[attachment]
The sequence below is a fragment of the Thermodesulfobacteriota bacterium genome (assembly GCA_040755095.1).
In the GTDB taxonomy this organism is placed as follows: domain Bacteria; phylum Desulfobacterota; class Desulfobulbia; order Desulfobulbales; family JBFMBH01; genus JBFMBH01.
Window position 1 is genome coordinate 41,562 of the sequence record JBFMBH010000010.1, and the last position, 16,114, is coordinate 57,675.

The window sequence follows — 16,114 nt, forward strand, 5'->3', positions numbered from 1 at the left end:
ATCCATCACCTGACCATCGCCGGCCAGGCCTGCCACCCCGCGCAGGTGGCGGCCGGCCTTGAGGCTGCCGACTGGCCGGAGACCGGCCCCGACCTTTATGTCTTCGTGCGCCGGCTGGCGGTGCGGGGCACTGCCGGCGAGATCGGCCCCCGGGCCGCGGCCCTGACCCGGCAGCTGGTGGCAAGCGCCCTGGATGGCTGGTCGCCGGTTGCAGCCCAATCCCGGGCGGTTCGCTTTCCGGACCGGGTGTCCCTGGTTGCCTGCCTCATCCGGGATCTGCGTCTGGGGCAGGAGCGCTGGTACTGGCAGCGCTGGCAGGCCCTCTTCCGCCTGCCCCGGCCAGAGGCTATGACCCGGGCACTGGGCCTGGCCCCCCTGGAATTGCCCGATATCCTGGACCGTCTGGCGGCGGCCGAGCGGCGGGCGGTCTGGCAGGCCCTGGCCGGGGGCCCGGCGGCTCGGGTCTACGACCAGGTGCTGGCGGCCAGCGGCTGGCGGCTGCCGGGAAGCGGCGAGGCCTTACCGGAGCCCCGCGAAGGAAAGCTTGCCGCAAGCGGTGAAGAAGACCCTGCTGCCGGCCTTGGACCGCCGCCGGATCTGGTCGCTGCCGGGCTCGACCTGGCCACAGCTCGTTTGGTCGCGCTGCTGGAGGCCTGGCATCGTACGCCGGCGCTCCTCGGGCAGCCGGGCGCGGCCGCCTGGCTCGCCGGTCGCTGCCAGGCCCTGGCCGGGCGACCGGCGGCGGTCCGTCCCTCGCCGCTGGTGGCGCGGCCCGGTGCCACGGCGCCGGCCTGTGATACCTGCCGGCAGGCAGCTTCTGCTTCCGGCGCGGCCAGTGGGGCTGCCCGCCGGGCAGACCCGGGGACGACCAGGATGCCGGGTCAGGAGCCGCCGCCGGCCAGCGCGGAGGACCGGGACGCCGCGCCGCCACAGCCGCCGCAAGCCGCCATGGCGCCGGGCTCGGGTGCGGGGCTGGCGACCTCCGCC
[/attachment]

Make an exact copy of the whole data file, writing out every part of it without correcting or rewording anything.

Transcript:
The sequence below is a fragment of the Thermodesulfobacteriota bacterium genome (assembly GCA_040755095.1).
In the GTDB taxonomy this organism is placed as follows: domain Bacteria; phylum Desulfobacterota; class Desulfobulbia; order Desulfobulbales; family JBFMBH01; genus JBFMBH01.
Window position 1 is genome coordinate 41,562 of the sequence record JBFMBH010000010.1, and the last position, 16,114, is coordinate 57,675.

The window sequence follows — 16,114 nt, forward strand, 5'->3', positions numbered from 1 at the left end:
ATCCATCACCTGACCATCGCCGGCCAGGCCTGCCACCCCGCGCAGGTGGCGGCCGGCCTTGAGGCTGCCGACTGGCCGGAGACCGGCCCCGACCTTTATGTCTTCGTGCGCCGGCTGGCGGTGCGGGGCACTGCCGGCGAGATCGGCCCCCGGGCCGCGGCCCTGACCCGGCAGCTGGTGGCAAGCGCCCTGGATGGCTGGTCGCCGGTTGCAGCCCAATCCCGGGCGGTTCGCTTTCCGGACCGGGTGTCCCTGGTTGCCTGCCTCATCCGGGATCTGCGTCTGGGGCAGGAGCGCTGGTACTGGCAGCGCTGGCAGGCCCTCTTCCGCCTGCCCCGGCCAGAGGCTATGACCCGGGCACTGGGCCTGGCCCCCCTGGAATTGCCCGATATCCTGGACCGTCTGGCGGCGGCCGAGCGGCGGGCGGTCTGGCAGGCCCTGGCCGGGGGCCCGGCGGCTCGGGTCTACGACCAGGTGCTGGCGGCCAGCGGCTGGCGGCTGCCGGGAAGCGGCGAGGCCTTACCGGAGCCCCGCGAAGGAAAGCTTGCCGCAAGCGGTGAAGAAGACCCTGCTGCCGGCCTTGGACCGCCGCCGGATCTGGTCGCTGCCGGGCTCGACCTGGCCACAGCTCGTTTGGTCGCGCTGCTGGAGGCCTGGCATCGTACGCCGGCGCTCCTCGGGCAGCCGGGCGCGGCCGCCTGGCTCGCCGGTCGCTGCCAGGCCCTGGCCGGGCGACCGGCGGCGGTCCGTCCCTCGCCGCTGGTGGCGCGGCCCGGTGCCACGGCGCCGGCCTGTGATACCTGCCGGCAGGCAGCTTCTGCTTCCGGCGCGGCCAGTGGGGCTGCCCGCCGGGCAGACCCGGGGACGACCAGGATGCCGGGTCAGGAGCCGCCGCCGGCCAGCGCGGAGGACCGGGACGCCGCGCCGCCACAGCCGCCGCAAGCCGCCATGGCGCCGGGCTCGGGTGCGGGGCTGGCGACCTCCGCC